Parsing the President’s Immigration Plan

On May 16, 2019, President Trump announced the outlines of the administration’s plan to overhaul our immigration laws.

There’s no question that the nation’s current immigration laws are in great need of thoughtful reform.  Unfortunately, the President’s plan would remake our immigration system in a way that betrays our nation’s immigration tradition and values, and also undermines our economy.

While details of the plan have yet to be released, the broad outlines of the plan closely mirror the RAISE Act, which the administration strongly endorsed when it was introduced in 2017.  As we described here, the RAISE Act attracted significant criticism that it would harm the U.S. economy, which needs not only PhD researchers and engineers, but also those willing and able to work at farms, factories, in the service sector, and everything in between.

The President’s most recent plan would create a new “merit” based system, favoring those who are already well-educated and financially well-off, and requiring that all immigrants already have English fluency.   It would slash our current immediate family immigration system, preventing permanent residents from petitioning for their spouses and children as current law allows, and no longer allowing U.S. citizens to be joined by their parents or their adult or married children.

The flaws in this proposal are legion, including its assumption that those who immigrate as immediate family  (the only kind of family member that current law allows)  don’t have “merit.”  Immediate family immigrants range from manual laborers to highly educated and experienced individuals and entrepreneurs, contributing at every level of our economy.  In addition, how many highly educated professionals will want to immigrate to the U.S. if they have to leave their adult children permanently behind, and will never be able to bring their parents?  (If the detailed plan mimics the RAISE Act, only the spouses and under-18 year old children of new  “merit” based immigrants could also immigrate.)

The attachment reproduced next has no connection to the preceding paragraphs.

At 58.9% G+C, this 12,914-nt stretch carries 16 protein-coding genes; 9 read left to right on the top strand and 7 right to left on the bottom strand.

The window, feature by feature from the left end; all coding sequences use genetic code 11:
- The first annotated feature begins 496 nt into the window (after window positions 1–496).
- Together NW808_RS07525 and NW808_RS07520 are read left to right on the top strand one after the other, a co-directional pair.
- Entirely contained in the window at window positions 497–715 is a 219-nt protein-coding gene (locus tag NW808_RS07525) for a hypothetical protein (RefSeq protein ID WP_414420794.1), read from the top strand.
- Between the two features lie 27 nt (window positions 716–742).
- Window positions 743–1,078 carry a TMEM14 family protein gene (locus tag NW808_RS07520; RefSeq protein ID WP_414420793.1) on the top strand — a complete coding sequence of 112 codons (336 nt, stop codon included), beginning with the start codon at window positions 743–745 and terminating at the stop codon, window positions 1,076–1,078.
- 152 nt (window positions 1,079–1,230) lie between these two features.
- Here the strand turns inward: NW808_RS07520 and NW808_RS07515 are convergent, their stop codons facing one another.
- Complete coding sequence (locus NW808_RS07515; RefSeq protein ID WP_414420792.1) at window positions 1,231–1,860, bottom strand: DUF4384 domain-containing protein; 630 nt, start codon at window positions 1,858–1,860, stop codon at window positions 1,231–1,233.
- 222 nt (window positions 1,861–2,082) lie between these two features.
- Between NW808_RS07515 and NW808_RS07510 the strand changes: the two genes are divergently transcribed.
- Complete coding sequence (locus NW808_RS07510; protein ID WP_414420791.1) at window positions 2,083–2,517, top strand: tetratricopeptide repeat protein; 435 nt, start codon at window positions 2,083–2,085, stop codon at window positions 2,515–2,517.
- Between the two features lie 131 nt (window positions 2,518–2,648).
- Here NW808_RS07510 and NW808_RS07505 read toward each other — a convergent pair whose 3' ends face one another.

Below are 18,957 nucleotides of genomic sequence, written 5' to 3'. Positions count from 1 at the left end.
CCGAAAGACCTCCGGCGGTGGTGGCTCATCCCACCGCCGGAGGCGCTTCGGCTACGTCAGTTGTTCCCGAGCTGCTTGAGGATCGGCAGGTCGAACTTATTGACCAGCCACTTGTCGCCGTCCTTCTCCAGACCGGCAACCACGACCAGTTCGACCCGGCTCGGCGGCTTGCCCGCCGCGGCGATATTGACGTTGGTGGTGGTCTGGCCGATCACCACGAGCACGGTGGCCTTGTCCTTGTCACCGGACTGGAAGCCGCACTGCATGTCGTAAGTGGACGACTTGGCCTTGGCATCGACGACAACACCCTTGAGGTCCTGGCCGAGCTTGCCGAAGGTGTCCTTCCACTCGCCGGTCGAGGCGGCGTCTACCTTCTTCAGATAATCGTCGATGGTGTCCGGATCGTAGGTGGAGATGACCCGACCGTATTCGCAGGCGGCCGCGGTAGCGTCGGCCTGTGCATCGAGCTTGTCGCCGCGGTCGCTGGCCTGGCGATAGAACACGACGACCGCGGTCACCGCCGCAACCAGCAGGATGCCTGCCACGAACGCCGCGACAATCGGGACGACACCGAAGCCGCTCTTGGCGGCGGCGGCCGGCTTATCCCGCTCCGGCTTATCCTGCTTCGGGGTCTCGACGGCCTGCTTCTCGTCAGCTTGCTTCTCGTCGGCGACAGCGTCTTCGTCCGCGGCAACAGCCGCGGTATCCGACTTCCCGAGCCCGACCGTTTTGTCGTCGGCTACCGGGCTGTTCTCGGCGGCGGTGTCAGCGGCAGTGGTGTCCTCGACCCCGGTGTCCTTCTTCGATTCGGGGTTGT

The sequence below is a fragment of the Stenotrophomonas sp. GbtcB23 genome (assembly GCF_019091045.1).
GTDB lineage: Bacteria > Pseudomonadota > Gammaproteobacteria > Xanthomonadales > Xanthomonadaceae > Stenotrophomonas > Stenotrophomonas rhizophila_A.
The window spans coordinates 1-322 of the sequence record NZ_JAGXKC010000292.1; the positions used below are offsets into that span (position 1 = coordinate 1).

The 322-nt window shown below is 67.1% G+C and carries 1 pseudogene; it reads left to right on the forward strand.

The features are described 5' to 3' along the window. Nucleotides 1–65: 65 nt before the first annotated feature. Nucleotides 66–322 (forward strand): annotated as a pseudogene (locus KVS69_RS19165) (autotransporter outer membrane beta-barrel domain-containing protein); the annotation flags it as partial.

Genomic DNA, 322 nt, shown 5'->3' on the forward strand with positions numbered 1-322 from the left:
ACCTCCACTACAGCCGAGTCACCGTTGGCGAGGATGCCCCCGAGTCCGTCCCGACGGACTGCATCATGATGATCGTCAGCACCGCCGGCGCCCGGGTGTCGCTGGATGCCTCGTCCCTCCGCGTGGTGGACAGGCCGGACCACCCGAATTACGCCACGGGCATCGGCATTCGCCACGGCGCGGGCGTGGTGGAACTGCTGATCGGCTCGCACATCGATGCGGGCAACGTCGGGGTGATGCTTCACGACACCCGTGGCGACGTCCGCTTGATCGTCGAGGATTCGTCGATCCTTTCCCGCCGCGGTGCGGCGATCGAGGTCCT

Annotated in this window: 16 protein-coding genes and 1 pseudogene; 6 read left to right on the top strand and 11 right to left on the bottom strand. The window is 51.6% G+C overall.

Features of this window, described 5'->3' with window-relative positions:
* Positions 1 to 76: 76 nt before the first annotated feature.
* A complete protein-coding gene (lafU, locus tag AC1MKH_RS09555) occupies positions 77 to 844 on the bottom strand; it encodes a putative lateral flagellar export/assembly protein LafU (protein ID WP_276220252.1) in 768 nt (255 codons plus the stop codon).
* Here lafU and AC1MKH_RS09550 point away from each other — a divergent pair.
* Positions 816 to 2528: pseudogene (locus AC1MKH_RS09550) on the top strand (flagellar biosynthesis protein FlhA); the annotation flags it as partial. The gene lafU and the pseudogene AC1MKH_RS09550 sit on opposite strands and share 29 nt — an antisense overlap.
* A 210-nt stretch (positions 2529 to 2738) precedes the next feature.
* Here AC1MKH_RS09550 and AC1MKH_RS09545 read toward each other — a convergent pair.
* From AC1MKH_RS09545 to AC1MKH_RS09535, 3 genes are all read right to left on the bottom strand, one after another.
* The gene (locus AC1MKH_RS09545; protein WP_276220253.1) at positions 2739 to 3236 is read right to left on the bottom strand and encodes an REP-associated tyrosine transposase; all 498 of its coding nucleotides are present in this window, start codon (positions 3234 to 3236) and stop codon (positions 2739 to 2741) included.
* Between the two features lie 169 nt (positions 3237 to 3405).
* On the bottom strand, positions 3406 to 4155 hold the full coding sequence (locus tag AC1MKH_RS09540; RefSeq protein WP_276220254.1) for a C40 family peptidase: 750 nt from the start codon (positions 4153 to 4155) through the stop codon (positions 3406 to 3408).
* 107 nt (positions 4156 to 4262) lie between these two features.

Moreover, the plan’s requirement  that immigrants already know English before immigrating goes against our country’s immigrant tradition and our values.   We have centuries of evidence showing that lack of English does not correlate to an inability to work hard and contribute to our communities and workforce.  (Had English fluency been a requirement for our forbears, many of us would not be here today.)  While many immigrants do have command of English before they immigrate, we have never made that a litmus test of suitability.

President Trump’s plan also excludes any path to permanent residency for the more than 1 million immigrants with DACA (Deferred Action for Childhood Arrivals) and TPS (Temporary Protected Status) who have only federal court injunctions standing between them and the loss of permission to stay and work in the U.S.  These individuals are long term members of our communities (for example, Hondurans have had TPS for more than 20 years now).  They participate in our workforce at rates higher than the native born, and are the parents of hundreds of thousands of U.S. citizen children.   No serious immigration reform proposal can fail to include them, both from a humanitarian perspective, but also from an economic one.    These are working age individuals and our country needs every last one of them to stem our workforce shrinkage.

The President’s plan appears to be more of a political strategy than a good faith plan to improve our nation’s legal immigration system.  His willingness to negotiate with Congress will show whether the plan was offered in good faith or not.